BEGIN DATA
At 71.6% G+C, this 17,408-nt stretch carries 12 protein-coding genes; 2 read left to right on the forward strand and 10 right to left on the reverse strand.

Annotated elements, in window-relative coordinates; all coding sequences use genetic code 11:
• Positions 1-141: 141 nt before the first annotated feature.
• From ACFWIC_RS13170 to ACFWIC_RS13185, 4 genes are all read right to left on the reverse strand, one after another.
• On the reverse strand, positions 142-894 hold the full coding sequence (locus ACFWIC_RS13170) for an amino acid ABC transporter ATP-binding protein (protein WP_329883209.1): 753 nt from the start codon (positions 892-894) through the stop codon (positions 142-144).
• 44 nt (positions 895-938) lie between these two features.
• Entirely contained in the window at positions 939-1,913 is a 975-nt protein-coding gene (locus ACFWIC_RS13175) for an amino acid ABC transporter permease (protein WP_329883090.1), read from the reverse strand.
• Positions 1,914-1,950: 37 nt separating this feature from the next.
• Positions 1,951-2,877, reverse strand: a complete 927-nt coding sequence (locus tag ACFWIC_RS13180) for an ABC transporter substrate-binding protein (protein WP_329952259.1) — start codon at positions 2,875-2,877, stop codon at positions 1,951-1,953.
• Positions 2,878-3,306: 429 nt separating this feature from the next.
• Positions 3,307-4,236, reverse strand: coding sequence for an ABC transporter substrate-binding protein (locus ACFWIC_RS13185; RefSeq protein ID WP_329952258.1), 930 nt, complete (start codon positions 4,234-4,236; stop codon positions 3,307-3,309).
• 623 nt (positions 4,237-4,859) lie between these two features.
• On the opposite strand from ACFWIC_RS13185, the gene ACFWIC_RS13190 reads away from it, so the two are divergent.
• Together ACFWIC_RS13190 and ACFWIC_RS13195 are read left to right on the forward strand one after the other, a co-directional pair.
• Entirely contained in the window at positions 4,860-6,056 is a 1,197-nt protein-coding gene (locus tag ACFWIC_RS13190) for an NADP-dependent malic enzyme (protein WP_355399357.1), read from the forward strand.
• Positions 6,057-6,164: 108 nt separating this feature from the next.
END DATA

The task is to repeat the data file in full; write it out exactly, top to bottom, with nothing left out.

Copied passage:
At 71.6% G+C, this 17,408-nt stretch carries 12 protein-coding genes; 2 read left to right on the forward strand and 10 right to left on the reverse strand.

Annotated elements, in window-relative coordinates; all coding sequences use genetic code 11:
• Positions 1-141: 141 nt before the first annotated feature.
• From ACFWIC_RS13170 to ACFWIC_RS13185, 4 genes are all read right to left on the reverse strand, one after another.
• On the reverse strand, positions 142-894 hold the full coding sequence (locus ACFWIC_RS13170) for an amino acid ABC transporter ATP-binding protein (protein WP_329883209.1): 753 nt from the start codon (positions 892-894) through the stop codon (positions 142-144).
• 44 nt (positions 895-938) lie between these two features.
• Entirely contained in the window at positions 939-1,913 is a 975-nt protein-coding gene (locus ACFWIC_RS13175) for an amino acid ABC transporter permease (protein WP_329883090.1), read from the reverse strand.
• Positions 1,914-1,950: 37 nt separating this feature from the next.
• Positions 1,951-2,877, reverse strand: a complete 927-nt coding sequence (locus tag ACFWIC_RS13180) for an ABC transporter substrate-binding protein (protein WP_329952259.1) — start codon at positions 2,875-2,877, stop codon at positions 1,951-1,953.
• Positions 2,878-3,306: 429 nt separating this feature from the next.
• Positions 3,307-4,236, reverse strand: coding sequence for an ABC transporter substrate-binding protein (locus ACFWIC_RS13185; RefSeq protein ID WP_329952258.1), 930 nt, complete (start codon positions 4,234-4,236; stop codon positions 3,307-3,309).
• 623 nt (positions 4,237-4,859) lie between these two features.
• On the opposite strand from ACFWIC_RS13185, the gene ACFWIC_RS13190 reads away from it, so the two are divergent.
• Together ACFWIC_RS13190 and ACFWIC_RS13195 are read left to right on the forward strand one after the other, a co-directional pair.
• Entirely contained in the window at positions 4,860-6,056 is a 1,197-nt protein-coding gene (locus tag ACFWIC_RS13190) for an NADP-dependent malic enzyme (protein WP_355399357.1), read from the forward strand.
• Positions 6,057-6,164: 108 nt separating this feature from the next.